Yes, I have been clicking on Amazon and checking the book listings every Monday night for as long as I can remember in order to get a first glimpse at one of the two books which will soon be available. And, this Monday night, I finally hit the jackpot!
This book is tremendously exciting for me. I’ve never done a stitch pattern book before. But, I was so excited about it that I couldn’t resist. As many of you know, in a Getting Loopy interview with MaryBeth Temple, when asked about stitch pattern books available in the United States, I told the world on live radio to just give me a chance; I have Tunisian crochet stitch patterns falling out of my ears. Leisure Arts must have heard that and this book was born.
I’m a bit timid to say the exact number of stitch patterns in the book without seeing it first. There’s always the possibility that something could have been dropped due to publishing. So, I will wait until later to give you more specific information. Some of the book covers classic Tunisian crochet stitch patterns. But most of them are straight out of my head. All new stitch patterns, most never-before-seen. I say “most” because, although they came out of my head, it’s always possible that they could have come out of someone else’s head at some other time as well. You just never know. But, I can safely say that I created almost every stitch pattern in the book. It’s not a compilation of stitch patterns which I pooled together from other sources. It’s all me. And, seriously, if you were to see only the pineapple stitch patterns in Tunisian crochet, it will leave you with no doubt that this is something very new to the Tunisian crochet world.
I have written about a dozen books on Tunisian crochet over my career and this is the biggest and best accomplishment for me. I’m so excited about it and I can’t wait until it’s available. But, wait, we must do. The book, although listed on Amazon here, will not be available until March 2013. Yes, yes, I know. Three months is a long time. But, don’t forget! I’ve been waiting since 2011. ha! Three months doesn’t sound as long now, does it?
For those of you asking about e-reader availability, it is still too early for me to know whether the book will be available for e-readers. Chances are good since the last book with this publisher is available in that format. But, it’s simply too early to be certain.
I recently wrote a post on Ravelry about my love for Tunisian crochet and I want to share it here with you here because it’s so appropriate to the introduction of this book.
I am having a love affair with Tunisian crochet. But, my love affair isn’t a short one. It’s not at all a flighty affair. I’ve been writing books on Tunisian crochet since 1998. I’ve got 11 books so far, in amongst the others in regular crochet.
The current trend toward Tunisian crochet is a direct result of tool manufacture. When I first started, we had only the 14” regular afghan hook. With the manufacture of different hooks in all different materials and even interchangeable hooks, the craft has grown by leaps and bounds over the last 5 years. (Be sure to check my Tunisian crochet pages here to research the advances made in Tunisian crochet hooks.)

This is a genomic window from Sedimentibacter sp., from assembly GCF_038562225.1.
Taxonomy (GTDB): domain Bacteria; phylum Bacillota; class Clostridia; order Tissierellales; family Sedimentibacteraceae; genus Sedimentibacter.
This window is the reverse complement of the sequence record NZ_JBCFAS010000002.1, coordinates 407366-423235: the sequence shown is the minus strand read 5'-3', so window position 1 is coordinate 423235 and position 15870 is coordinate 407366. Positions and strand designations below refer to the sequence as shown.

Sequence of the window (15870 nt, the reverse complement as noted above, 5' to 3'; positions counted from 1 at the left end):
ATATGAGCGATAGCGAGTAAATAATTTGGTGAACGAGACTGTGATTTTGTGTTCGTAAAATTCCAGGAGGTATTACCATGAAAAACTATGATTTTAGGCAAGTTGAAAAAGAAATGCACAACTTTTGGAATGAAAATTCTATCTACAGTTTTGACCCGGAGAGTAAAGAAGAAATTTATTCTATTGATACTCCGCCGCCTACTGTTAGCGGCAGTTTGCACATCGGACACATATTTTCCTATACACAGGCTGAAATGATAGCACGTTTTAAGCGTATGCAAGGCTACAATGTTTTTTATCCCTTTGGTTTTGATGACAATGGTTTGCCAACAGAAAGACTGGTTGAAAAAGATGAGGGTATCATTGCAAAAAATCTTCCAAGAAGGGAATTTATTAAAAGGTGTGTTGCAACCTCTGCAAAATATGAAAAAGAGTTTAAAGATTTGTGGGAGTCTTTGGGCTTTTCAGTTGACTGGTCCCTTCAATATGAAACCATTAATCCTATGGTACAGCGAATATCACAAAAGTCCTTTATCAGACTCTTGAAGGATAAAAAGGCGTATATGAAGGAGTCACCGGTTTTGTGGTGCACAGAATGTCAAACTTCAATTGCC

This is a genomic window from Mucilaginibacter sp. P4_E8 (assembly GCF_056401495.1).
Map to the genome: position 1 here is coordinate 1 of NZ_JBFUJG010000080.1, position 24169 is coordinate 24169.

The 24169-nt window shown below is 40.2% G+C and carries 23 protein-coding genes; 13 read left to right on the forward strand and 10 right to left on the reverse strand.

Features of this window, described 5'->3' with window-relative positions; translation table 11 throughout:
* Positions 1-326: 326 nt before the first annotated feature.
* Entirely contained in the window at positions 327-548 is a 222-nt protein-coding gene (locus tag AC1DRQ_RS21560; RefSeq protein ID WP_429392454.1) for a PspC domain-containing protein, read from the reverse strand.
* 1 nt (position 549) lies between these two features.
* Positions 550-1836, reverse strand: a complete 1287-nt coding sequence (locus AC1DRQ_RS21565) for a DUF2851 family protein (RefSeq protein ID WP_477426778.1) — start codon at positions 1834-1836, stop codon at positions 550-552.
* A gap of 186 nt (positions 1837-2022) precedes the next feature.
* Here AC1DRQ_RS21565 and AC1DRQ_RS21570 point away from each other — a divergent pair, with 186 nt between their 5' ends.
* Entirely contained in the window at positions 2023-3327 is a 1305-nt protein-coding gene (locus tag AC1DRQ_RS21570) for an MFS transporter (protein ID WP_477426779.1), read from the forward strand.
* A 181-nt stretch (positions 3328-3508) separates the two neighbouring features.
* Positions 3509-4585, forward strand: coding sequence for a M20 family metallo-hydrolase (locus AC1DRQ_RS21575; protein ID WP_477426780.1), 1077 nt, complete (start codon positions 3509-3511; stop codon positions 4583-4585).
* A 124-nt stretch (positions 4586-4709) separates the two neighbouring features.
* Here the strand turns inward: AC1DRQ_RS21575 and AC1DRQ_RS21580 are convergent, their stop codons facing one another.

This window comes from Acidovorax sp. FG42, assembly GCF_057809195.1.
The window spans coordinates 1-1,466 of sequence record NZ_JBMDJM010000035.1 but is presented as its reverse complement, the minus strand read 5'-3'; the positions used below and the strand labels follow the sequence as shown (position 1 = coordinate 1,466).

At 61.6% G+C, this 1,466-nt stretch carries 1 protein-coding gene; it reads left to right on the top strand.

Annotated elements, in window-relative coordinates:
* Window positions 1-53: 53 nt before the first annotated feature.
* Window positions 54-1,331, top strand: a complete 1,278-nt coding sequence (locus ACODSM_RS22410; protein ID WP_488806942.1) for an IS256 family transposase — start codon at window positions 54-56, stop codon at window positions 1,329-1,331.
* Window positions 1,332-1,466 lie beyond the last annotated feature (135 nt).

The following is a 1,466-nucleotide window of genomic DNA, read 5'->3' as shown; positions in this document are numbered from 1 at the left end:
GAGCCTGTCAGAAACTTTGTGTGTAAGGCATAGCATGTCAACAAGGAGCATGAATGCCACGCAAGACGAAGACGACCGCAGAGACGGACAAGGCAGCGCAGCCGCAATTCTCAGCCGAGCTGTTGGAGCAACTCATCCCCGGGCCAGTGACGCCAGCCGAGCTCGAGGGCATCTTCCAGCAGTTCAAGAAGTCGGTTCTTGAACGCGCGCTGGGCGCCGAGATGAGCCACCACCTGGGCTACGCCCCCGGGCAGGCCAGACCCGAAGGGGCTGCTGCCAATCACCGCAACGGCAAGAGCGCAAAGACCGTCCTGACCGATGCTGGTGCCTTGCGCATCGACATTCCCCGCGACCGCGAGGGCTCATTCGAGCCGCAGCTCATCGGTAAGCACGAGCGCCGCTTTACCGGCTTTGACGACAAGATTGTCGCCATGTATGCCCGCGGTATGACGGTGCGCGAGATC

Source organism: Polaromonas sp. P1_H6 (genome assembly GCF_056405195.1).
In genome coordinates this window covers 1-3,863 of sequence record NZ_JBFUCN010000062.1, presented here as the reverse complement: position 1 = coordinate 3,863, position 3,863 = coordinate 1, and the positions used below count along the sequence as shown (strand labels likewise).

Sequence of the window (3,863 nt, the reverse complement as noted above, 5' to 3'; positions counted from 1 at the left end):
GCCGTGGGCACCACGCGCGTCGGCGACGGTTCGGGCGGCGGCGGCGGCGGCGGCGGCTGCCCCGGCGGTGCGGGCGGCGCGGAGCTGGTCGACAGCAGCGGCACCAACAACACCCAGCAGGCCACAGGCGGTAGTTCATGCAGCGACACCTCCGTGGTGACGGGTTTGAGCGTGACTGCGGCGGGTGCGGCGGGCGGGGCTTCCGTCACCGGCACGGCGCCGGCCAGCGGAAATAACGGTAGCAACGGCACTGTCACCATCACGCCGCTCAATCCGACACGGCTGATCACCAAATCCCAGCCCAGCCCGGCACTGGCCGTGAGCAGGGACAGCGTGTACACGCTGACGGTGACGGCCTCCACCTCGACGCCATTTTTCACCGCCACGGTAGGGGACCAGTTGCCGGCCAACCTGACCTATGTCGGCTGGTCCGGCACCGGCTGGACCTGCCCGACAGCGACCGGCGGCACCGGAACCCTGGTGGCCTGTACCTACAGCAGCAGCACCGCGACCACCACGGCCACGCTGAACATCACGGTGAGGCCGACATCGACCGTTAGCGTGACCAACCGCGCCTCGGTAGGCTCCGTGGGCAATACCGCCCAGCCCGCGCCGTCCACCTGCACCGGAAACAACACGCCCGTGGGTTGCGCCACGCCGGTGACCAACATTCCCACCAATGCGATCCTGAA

This has always happened in our crafting history. If there are no readily-available tools, there are no designs. You can directly map out the transitions in crafting solely due to the availability of tools.
I remember specifically looking at a Crochet Fantasy magazine and seeing a few extraordinary pieces. But, I was so disappointed when I read the materials list and saw that it included the long afghan hook. I was scared of it. I thought I would have to learn something new. But, those projects always crept into my mind and I yearned for the knowledge of it. I was just scared.
Then, in 1998, I was given some swivel hooks by Annie’s Attic and I was asked to design with them. I was forced to sit down and learn. Imagine my surprise when I discovered that it was so easy! Naturally, because I am me, I stuck with Tunisian crochet instead of double-ended which they requested. But, it was all good. I sold three books in one sit-down meeting.
Since then, I’ve worked and worked on Tunisian crochet along with my regular crochet. I love its versatility. I love that I can use yarns that don’t always work in regular crochet. I love that it’s such a baby and hasn’t been fully explored. I love that stitch patterns just fall out of my ears. I don’t need stitch pattern books for it. I create the stitch patterns myself. I create so many stitch patterns in Tunisian that I even wrote an entire book on stitch patterns alone. Not stitch patterns copied from another book and re-written and re-charted. Stitch patterns right out of my head.
What do I like most about Tunisian crochet? I can get the look of regular crochet, hand-knitting or woven. I can get all those things out of it. I don’t consider Tunisian crochet to be an evil step-child of the crafts, or someone’s attempt to get the look of knitting from regular crochet. I don’t consider it the worst of both crafts together in one. On the contrary, I think it’s the perfect craft. One craft can look like all those three crafts and more. It can look like hairpin lace, broomstick lace, macrame. If I were to choose only one craft, it would certainly be Tunisian.